Movie review: 'Big Miracle' succeeds on simple charms
The title isn't an exaggeration. It was something of a "Big Miracle," the way the plight of a family of gray whales, stranded under the Alaska ice, captivated the country and forced oil men and environmentalists, natives and Cold War foes to team up back in the waning days of the Reagan administration.
And it's no small miracle that the story of that nearly forgotten moment makes for a delightful family movie. Political cynicism, media opportunism, dogmatic native "tradition," corporate greed and environmentalist stubbornness are each, in turn, dashed against this sunny Ken ("License to Wed") Kwapis confection.
John Krasinski plays the very definition of small-time TV reporter, Adam, whose "Adam Around Alaska" stories aren't the ticket to the big time he wants. Then he stumbles across three whales parents and a baby clinging to an air hole in the ice outside Barrow, Alaska. They're miles from open ocean, too far to hold their breath. They won't last more than a day or two, the state wildlife biologist (Tim Blake Nelson) and Inupiat tribal elder (John Pingayak) tell him. Adam's "tragedy unfolding here in Barrow" story gets picked up by the network, because, as one unnamed wag cracks, "Brokaw's a sucker for whale stories."
And next thing you know, every network is on the story. Alaskan Greenpeace activist Rachel (Drew Barrymore) is shrieking, "These whales are in TROUBLE!" The tribal whaling council has to be shown how bad "harvesting" the whales will look to the world. Mr. Big Oilman (Ted Danson) has to be conned into seeing the PR value in letting "some hippies use my (icebreaker) barge to save some whales."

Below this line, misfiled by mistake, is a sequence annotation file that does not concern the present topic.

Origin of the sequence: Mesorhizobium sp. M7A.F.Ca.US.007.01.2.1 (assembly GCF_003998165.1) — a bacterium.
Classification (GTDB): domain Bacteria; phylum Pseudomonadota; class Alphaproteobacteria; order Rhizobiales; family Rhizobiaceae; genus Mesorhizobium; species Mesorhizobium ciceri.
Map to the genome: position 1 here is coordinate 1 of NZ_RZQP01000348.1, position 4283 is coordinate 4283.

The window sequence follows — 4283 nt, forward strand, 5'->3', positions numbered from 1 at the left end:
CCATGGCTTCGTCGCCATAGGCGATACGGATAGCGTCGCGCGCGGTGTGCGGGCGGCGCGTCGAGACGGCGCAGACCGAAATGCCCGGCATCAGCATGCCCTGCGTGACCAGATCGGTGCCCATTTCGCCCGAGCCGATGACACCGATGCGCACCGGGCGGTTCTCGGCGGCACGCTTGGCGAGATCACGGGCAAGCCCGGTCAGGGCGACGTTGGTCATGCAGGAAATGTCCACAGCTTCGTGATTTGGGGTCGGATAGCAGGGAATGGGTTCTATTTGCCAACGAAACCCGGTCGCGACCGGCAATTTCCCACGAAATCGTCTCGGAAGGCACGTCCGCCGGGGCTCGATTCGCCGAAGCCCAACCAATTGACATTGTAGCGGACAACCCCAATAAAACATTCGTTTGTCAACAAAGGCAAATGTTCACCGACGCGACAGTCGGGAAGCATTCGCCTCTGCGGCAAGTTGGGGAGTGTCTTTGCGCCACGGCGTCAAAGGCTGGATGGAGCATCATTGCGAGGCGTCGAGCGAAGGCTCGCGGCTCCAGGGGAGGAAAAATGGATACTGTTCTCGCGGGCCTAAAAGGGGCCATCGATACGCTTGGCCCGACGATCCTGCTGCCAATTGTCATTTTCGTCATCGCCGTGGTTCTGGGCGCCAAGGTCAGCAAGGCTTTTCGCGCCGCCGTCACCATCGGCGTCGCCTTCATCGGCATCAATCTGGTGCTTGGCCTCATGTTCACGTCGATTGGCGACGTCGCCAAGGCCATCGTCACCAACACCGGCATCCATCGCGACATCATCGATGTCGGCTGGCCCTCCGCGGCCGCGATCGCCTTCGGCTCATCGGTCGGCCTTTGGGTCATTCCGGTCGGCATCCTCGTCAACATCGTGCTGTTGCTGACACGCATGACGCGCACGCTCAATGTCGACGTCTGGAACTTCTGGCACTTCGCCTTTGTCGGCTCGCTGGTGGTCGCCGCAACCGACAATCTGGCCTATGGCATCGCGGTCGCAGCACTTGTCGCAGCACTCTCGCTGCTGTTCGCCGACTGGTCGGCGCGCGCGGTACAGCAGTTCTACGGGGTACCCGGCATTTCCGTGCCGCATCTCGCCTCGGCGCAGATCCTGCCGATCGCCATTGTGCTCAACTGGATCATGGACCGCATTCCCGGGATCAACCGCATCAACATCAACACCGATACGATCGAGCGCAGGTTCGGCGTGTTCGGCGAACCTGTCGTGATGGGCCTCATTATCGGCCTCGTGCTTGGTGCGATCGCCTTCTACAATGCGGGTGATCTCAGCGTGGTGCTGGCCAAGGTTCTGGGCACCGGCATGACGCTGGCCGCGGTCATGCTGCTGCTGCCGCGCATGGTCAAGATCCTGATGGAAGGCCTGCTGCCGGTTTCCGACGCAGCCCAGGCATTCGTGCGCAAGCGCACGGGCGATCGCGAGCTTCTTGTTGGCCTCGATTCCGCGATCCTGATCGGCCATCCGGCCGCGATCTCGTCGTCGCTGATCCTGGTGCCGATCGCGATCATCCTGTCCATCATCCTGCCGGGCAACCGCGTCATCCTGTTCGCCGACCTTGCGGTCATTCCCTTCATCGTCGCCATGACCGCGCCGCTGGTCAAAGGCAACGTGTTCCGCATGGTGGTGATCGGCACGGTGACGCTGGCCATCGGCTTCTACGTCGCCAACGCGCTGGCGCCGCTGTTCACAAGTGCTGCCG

The timber-cutting, oil-drilling, Greenpeace-hating governor (Stephen Root) is forced to call in the National Guard. The officious National Guard chopper pilot (Dermot Mulroney) has to be convinced this "mission" is worthy of his men. ("Are they at least KILLER whales?")
And the White House administration that nobody would have called "green" gets on board for a little legacy-polishing.
It's a slight film of simple, obvious charms. But screenwriters Jack Amiel and Michael Begler get the little things right. Every character has a function. Barrymore and Danson present the "environment" vs. "jobs" debate. Nelson is the "explainer," delivering little doses of science. Pingayak passes on native customs and native appreciation for this animal his people depended on for millennia. Kristen Bell represents the shallow "big time" in TV news that faces Krasinski's character. Adam, that character, is the mediator, getting these disparate folk to get along. And Mulroney's no-nonsense turn as the National Guardsman reminds us of the stakes, animal and human, in a climate this hostile.
"Nothing's that simple in the Arctic."
I love the way the would-be villains are given a human side and the supposedly righteous the natives and environmentalists have unpleasant touches. Barrymore's Rachel is shrill and dismissive; Danson's oilman has a soft streak. Every character needs to learn to listen to everybody else.
Yeah, there are plenty of Hollywood touches. But it's amazing how much of this story is true. Stay through the closing credits (clips of the real people and real timeline) for proof. That "true story" appeal, given a light spin, makes this whale of a tale a charming feel-good movie that the whole family can enjoy. HHH
Opens Friday, Feb. 3, at theaters everywhere; rated PG for language; 104 minutes.
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